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Jack White’s “Lazaretto”

24 April 2014
Not Johnny Depp. Or Tim Burton. Or Robert Smith.

Not Johnny Depp. Or Tim Burton. Or Robert Smith.

Here’s the next track from Jack White‘s second solo album, the titular “Lazaretto”.

This sounds like bluesy Rage Against The Machine. That’s promising.

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News of the Obvious: Homeopathy is Nonsense

9 April 2014

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From Lifehacker:

The Australian National Health and Medical Research Council (NHMRC) has released a new draft paper on the effectiveness of homeopathy following an in-depth analysis across 68 different health conditions. Unsurprisingly, the paper concludes that there is no reliable evidence that homoeopathy is effective for treating any ailment. Rather, it’s a potentially dangerous pseudoscience that can dupe patients into rejecting conventional and effective treatments.

The emphasis is mine.

It will take a lot more than this restatement of obvious science before the scores of homeopathic “treatments” disappear from Australian pharmacy shelves, or before the government stops listening to “alternative” medicine lobby groups.

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Instrumental taste of the second Jack White solo album, Lazaretto

3 April 2014

The Man Who Can Do No Musical Wrong has released a taster from his second solo album. Jack White’s Lazaretto will come out in June.

“High Ball Stepper” is a weird choice: a Zeppelinesque slab of crunching guitar instrumentals. Every second of it thrills me.

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Art vs Science – Create/Destroy

18 March 2014

A band I already like creates a track with thumping bass and falsetto vocals? I’m in.

Fun video too.

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Primordial gravitational waves, and ants in the curl of space

18 March 2014
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Bicep2

You know a scientific discovery is big when it makes the regular news, and the apparent discovery of primordial gravitational waves has done that.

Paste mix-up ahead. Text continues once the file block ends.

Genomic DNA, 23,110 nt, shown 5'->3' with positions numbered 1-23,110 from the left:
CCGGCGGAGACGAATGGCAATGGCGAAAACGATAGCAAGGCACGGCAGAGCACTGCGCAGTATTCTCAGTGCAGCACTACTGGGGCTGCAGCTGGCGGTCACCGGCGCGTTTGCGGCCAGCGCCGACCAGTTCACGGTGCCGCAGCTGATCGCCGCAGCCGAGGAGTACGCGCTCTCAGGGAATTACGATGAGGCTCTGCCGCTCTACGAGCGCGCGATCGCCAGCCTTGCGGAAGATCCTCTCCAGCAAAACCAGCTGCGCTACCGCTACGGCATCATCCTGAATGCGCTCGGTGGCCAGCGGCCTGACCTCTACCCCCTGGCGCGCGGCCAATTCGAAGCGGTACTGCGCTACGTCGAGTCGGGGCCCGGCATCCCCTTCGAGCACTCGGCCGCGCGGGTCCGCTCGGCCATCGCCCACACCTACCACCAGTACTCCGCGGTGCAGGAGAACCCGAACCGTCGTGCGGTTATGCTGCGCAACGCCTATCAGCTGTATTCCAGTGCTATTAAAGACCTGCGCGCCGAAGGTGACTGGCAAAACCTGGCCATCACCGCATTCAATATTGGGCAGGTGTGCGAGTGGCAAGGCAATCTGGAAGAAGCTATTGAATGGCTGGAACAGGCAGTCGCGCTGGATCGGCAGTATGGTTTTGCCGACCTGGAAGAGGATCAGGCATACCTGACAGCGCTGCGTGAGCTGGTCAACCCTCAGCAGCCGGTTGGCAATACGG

These results are believed to show what happened in the early universe, right after the Big Bang. If they survive peer review then they’ll be the final confirmation of Einstein’s general theory of relativity, and the first direct evidence of universal inflation. These are big deals because they further strengthen some already very strong theories.

For an interesting illustration of what led to the BICEP2 project and how it was carried out, read this story on Scienceblogs’ Dynamics of Cats.

Being a very clever ant, you realise that you can figure out something about the lake [in which you're floating]!
For example, you realise that while it is a very deep lake, it is not infinitely deep.
In fact you can, eg by measuring some of the swirls, and where the waves break, figure there are shallows in some parts of the lake.

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Watch Kate Upton Posing In Zero Gravity In A Bikini Because Science

19 February 2014

Thank you, Gizmodo.

Sports Illustrated had a wonderful idea: demonstrate how zero gravity works on muscular and fat body masses by putting Kate Upton in a bikini and taking her in a parabolic flight.

Kate Upton

Moving pictures, too. For the science, you understand.

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Why Do People Fear GMOs?

15 February 2014

There’s a lot of public angst in several parts of the world about Genetically Modified Organisms (GMOs). In one way this is surprising, because there is plenty of evidence that they’re entirely safe.

But in another way it’s not so surprising: most people don’t have the biomedical knowledge to know that other species’ DNA is making its way into plants all the time.

And, as this article from Cosmos points out, we have a psychological tendency to fear man-made risks more than natural ones. We also fear risks imposed on us more than ones we decide to subject ourselves to, which is why I think it would be fine to label GMO ingredients in a non-panicky way.

Research into human cognition and risk perception psychology has found that…the brain is only the organ with which we think we think. To be blunt: we are not as smart as we think we are…The brain is first and foremost in charge of keeping us alive and it uses everything it can to figure out whether something might pose a risk, including not only conscious reasoning but all the subconscious animal instincts we have evolved to make quick protective judgments about whether something feels scary. Many of those instincts have been identified, and several of them help explain why that angry young man in the coffee shop is so afraid of GMOs.

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